The Wall Street journal had an interesting article several weeks ago on the idea of “Stand-Up Meetings.”
Stand-up meetings are part of tech culture in which sitting has become synonymous with waste. The main idea behind these meeting (as also pointed out in this MarketPlace episode) is to eliminate long meeting where participants pontificate, check emails, and play Angry Birds:
The current wave of stand-up meeting is being fueled by the growing use of “Agile,” an approach to software development, crystallized in a manifesto published by 17 software professionals in 2001. The method calls for compressing development projects into short pieces. It also involves daily stand-up meetings where participants are supposed to quickly update their peers with three things: What they have done since yesterday’s meeting; what they are doing today; and any obstacles that stand in the way of getting work done.”
Agile is the Lean Manufacturing equivalent of software development. Both are based on the basic idea of eliminating wasteful non-value added steps in the process. However, just like many of the adoption of lean, the adoptions of Agile rely on specific tactics or tools, rather than the basic principles. The Agile manifesto, states:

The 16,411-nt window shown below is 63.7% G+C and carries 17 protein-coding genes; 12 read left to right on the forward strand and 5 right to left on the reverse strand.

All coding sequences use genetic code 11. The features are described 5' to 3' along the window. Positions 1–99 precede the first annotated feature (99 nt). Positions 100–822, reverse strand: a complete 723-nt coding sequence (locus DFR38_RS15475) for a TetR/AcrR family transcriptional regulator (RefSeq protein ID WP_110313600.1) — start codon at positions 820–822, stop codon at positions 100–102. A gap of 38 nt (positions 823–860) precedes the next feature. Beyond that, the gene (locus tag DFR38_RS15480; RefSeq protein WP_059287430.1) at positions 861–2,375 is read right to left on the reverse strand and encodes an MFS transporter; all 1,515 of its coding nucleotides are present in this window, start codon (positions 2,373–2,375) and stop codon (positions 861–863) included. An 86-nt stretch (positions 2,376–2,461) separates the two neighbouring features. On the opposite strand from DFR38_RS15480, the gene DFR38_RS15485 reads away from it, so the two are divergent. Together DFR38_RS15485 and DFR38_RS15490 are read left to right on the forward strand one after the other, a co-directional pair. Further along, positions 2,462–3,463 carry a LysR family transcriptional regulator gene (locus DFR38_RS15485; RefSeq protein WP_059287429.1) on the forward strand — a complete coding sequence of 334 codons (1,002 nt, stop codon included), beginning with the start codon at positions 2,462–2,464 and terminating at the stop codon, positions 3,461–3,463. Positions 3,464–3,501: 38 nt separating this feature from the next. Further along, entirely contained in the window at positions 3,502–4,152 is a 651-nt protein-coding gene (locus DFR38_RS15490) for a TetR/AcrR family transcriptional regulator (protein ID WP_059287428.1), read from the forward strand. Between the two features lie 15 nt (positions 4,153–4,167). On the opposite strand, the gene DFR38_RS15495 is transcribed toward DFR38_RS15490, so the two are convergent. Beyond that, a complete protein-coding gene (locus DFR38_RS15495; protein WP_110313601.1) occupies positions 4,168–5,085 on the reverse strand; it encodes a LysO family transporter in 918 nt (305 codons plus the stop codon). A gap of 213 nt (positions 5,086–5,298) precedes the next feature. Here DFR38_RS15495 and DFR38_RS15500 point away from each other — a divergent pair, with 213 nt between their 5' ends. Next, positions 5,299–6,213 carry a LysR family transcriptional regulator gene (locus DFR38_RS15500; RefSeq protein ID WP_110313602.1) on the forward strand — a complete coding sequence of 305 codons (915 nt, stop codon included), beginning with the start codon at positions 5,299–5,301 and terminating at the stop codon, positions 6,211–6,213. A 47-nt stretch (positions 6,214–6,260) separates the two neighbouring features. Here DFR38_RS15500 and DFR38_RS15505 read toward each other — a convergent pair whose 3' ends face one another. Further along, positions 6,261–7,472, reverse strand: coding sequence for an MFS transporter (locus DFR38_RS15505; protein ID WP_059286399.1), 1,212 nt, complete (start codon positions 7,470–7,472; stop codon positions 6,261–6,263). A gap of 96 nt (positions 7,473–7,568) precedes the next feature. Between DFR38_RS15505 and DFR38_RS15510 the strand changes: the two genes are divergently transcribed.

Individuals and interactions over processes and tools.
Working software over comprehensive documentation.
Customer collaboration over contract negotiation.
Responding to change over following a plan.
It’s easy to see the analogy between these and the principles of lean operations, such as continuous improvement, visibility of waste, employee involvement, and synchronization of all flows. In that sense, stand-up meetings are just implementation tools, and as such can be wasteful if not understood properly within the broader context of Agile (or Lean). In my opinion, two good books on this topic are “Lean Startup”, and “Do More, Faster”.
Side note: As someone that has been trying to deal with tardiness in classes, I was happy to see that some of these firms have adopted a penalty approach, similar to the one I impose in class:
Participants frown upon late arrivals, and some data-obsessed engineers have even computed the costs of tardiness. Ian Witucki, a program manager at software firm Adobe Systems Inc., calculated the cumulative cost over the course of a typical 18-month product release cycle of starting the stand-up just a little bit late every day. The total—about six weeks of work for two employees—equaled the amount of time the firm could spend building one major feature on each product, he says. Soon after, the team imposed a $1 fine for latecomers. Now staffers run down the hall to make it on time, says Mr. Witucki.
Will we see people paying fees for being late to board meetings? will we see people standing at board meeting or other corporate meetings? I am not sure that this is the solution for all the inefficiencies exhibited in meetings, but I do plan to try and have a stand-up class some times during the Spring quarter.